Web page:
ATSUGI NAVAL AIR FACILITY, Japan — Alexis Panaligan will cart snow pants and a bathing suit to summer camp later this month.

There, she will swim, meet new friends and play soccer, basketball and video games. She also plans to learn to snowboard.

Possible bruises aside, the 14-year-old figures it will beat a summer stuck on base.

Panaligan won an expenses-paid trip to High Cascade Snowboarding Camp at Mount Hood, Ore., courtesy of the U.S. Navy. She was one of 135 students worldwide, ages 12-17, to win a trip to camp through the Navy Teen Scholarship Program.

The contest, sponsored by the U.S. Navy’s Morale, Welfare and Recreation headquarters in Millington, Tenn., asked students to choose one of five summer camp destinations, then describe in up to 150 words why they liked the camp and should be selected.

Panaligan wrote that she yearned for adventure and wanted to learn to snowboard.

“Considering … that I have been living in a quite insipid base for nearly three years, seizing this scant opportunity is my only hope for enduring the long, tedious summer,” she wrote.

Panaligan characterized Atsugi summers as boring and dull.

“I’ve always wanted to go to camp,” she said, adding that most of her friends will work summer jobs.

Her father, Chief Warrant Officer Alex Panaligan, was already pricing summer camps for his daughter. The camp he’d found in California cost $6,000.

“She’s been bugging me for the past two years,” he said.

He was deployed to the Persian Gulf when he heard Alexis won a camp scholarship. “I was ecstatic,” he said. “To me, $6,000 is a lot of money.”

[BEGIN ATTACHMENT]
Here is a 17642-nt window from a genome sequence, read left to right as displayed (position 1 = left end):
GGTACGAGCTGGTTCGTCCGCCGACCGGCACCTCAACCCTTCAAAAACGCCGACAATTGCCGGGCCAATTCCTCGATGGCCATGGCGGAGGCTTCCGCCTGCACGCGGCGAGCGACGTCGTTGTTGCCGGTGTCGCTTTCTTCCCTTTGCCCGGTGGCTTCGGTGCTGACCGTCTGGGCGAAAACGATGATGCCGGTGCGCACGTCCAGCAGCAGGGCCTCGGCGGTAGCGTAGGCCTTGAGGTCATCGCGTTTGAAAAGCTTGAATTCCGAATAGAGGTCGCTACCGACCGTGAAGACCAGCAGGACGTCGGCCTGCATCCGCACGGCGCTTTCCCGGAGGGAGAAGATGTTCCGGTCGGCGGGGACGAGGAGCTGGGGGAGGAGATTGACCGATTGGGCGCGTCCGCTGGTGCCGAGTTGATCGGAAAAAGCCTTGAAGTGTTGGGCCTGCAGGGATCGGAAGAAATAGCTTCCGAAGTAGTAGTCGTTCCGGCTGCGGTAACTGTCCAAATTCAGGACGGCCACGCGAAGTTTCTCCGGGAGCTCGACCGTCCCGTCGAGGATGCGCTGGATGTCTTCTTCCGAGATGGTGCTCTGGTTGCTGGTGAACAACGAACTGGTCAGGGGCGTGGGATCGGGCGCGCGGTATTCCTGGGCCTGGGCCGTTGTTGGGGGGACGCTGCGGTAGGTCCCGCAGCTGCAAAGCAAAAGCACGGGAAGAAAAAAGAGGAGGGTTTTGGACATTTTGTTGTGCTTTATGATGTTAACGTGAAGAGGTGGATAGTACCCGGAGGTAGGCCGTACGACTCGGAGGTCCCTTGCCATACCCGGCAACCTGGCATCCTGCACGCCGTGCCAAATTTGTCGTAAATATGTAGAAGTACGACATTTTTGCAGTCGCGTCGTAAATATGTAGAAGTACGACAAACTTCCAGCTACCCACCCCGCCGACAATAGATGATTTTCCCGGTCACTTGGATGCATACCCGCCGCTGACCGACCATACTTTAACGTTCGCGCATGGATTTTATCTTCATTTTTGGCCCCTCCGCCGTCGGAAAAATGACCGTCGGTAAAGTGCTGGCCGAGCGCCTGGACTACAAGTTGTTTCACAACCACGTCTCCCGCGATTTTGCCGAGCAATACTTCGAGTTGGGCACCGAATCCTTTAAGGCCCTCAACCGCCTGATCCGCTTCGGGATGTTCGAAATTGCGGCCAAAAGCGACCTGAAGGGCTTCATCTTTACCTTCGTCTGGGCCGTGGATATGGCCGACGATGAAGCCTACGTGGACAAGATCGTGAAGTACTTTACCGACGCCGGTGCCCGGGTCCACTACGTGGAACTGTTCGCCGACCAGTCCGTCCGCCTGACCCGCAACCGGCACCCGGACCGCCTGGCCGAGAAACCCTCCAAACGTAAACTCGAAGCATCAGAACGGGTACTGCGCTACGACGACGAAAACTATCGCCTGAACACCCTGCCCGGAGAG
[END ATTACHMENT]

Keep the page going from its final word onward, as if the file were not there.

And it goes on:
Atsugi officials said the Navy received several hundred entries for this year’s contest.

To liven up her application, Panaligan pasted a collage of verbs — such as “jump” and “ride” — around her essay. She also added snowboarding pictures she cut out of magazines.

She said the essay was easy to write — 150 words is about half a page — but Panaligan’s not sure why her friends didn’t enter the contest.

“I guess they were too lazy,” she said. “I’m not sure.”

Atsugi Teen Center Manager Ginger Duhaylonsod said 15 to 20 students picked up applications, but she’s not sure how many followed through with a submission.

Panaligan, a straight-A student who will be a sophomore at Camp Zama High School, was the only winner from Atsugi, Duhaylonsod said.

“It’s an excellent program,” she said. “It’s too bad more kids didn’t apply.”

Panaligan starts 10 days of camp July 31. She will be joined by 29 Navy teens from around the world.

She said she’s never snowboarded before but has an idea of what to expect:

“I’ve heard that for the first few times, you just kind of fall on your face.”

For a list of this year’s winners, go to mwrprgms/youth.html.

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Jennifer reports on the U.S. military from Kaiserslautern, Germany, where she writes about the Air Force, Army and DODEA schools. She’s had previous assignments for Stars and Stripes in Japan, reporting from Yokota and Misawa air bases. Before Stripes, she worked for daily newspapers in Wyoming and Colorado. She’s a graduate of the College of William and Mary in Virginia.

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